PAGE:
Tips for a Successful FKT + Setting The Grand Canyon R2R2R-Alt Speed Record
By Suzanne (Sunny) Stroeer
On October 23rd, 2020, Suzanne Stroeer, Christin Healy and Lexi Miller set the Women’s unsupported FKT on the Grand Canyon R2R2R-Alt in 22h 27m 20s. This is Suzanne’s story.
I like goals that keep me on the edge of my chair: goals where I’m not sure if I’ll be able to achieve what I’ve set out to accomplish. That’s one of the many reasons why, last fall, I set out to tackle setting the women’s FKT on the Grand Canyon R2R2R-alt with my friends Christin Healey and Lexi Miller.
Everybody knows the Grand Canyon Rim-to-Rim-to-Rim (R2R2R) route — but that’s not what we had our sights on. Yes, I’ve run the R2R2R multiple times, and I love it, but it’s a known quantity. The trails are fast and crowded. There is infrastructure. There are maps and trip reports and Strava logs galore.
What I was after, together with Christin and Lexi, is the “alt” version of the R2R2R: a route so remote that even getting to the trailhead is an adventure. A route that no woman had ever completed until we came along, and a route most pointedly different from the standard R2R2R in that it lacks all infrastructure – no rest houses, no water spigots, no Phantom Ranch, and no bridge across the Colorado river.
The R2R2R-alt requires crossing the Colorado twice: by swimming or paddling across. The river of course is freezing cold, and not to be taken lightly – even though Rob Krar and Mike Foote’s recent skinny-dipping FKT on the route just about set the gold standard for a light-hearted approach to getting across.
When Christin, Lexi and I strategized the route, we took the opposite approach: we wanted to make sure that we would be safe in our crossing, and – between the three of us – hauled two full-length wetsuits and a pack raft from the rim to the river and back. With water, nutrition, wetsuit, and emergency gear, I was glad for my Ultimate Direction Fastpack 40. Where Christin and Lexi opted to carry regular backpacking packs at the beginning of our speed mission (and light running vests for the far side of the river), I was able to use Fastpack on both the near and the far side of the river. The Fastpack delivered exactly what I needed on this FKT mission: comfort, volume, and adjustability.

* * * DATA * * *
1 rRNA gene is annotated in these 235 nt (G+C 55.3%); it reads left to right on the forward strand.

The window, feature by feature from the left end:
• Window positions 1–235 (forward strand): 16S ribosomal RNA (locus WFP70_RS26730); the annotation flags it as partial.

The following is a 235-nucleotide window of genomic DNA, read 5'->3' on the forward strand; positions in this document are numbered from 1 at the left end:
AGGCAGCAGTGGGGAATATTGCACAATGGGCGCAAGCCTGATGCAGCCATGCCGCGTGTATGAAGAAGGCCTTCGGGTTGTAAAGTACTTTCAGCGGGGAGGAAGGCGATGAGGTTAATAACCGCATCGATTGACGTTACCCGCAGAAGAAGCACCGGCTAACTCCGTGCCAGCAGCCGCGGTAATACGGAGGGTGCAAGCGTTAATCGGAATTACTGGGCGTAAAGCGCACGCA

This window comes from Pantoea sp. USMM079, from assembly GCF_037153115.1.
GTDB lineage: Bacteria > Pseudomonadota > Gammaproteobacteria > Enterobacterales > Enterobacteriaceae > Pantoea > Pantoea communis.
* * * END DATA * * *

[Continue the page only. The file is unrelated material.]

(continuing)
The strategy that Christin, Lexi and I decided on was diametrically opposed to how Rob Krar and Mike Foote approached their December 2020 FKT on the route – and that’s OK. All of us succeeded on our own terms. That’s the beauty of pursuing FKTs: you can make them as long or as short, as fast, or as slow, as mellow, or as consequential as you would like. For Rob and Mike, the prize was competitive performance and bettering the Coconino Cowboy’s prior record on the route.
For Christin, Lexi, and myself, it was all about adventure and inviting other women into this remote arena. Time and speed were secondary. The next women’s team pursuing a record on this route won’t have that same luxury – but they’ll have the knowledge that skinny-dipping across the Colorado is an option.
Thinking about your own FKT? Here are the four essentials that FKT-setter-extraordinaire, Suzanne Stroeer, considers prior to any speed attempt.
- Strategy. Be absolutely explicit: just how far and how fast are you planning to go? Are you supported or unsupported? How difficult and remote is what you’re attempting? Are you planning to complete your route at all costs, or is there a time/weather cut off at which you would bail?
- Gear. What equipment do you need to support your strategy? Less gear of course means less weight means faster progress, but also less safety. I have set speed records carrying nothing other than a gel and 300ml of water in my HydroTights; on the other extreme, for my speed record on the Aconcagua 360 I had a 70l backpack complete with stove, crampons, and a -20F sleeping bag on the upper mountain.
- Contingencies. Know the what-ifs. What happens if you bust an ankle and are unable to keep yourself safe through motion? If you’re in the front country or with a support crew, it may not be an issue. If you are unsupported deep in the backcountry, you have to have a contingency plan that’s separate from relying on the kindness of strangers or the SOS button of your GPS device.
- Mindset. Having the first three elements – strategy, gear, and contingencies – all figured out is what allows you to put your head down and get it done. Because in the end, your success on a record attempt doesn’t just depend on your training and your preparation; if those are squared away, the biggest question that remains is how bad you want it. And if you want it bad enough, you may just find yourself jumping into the Colorado River in your birthday suit – or running with a wetsuit and pack raft on your back.
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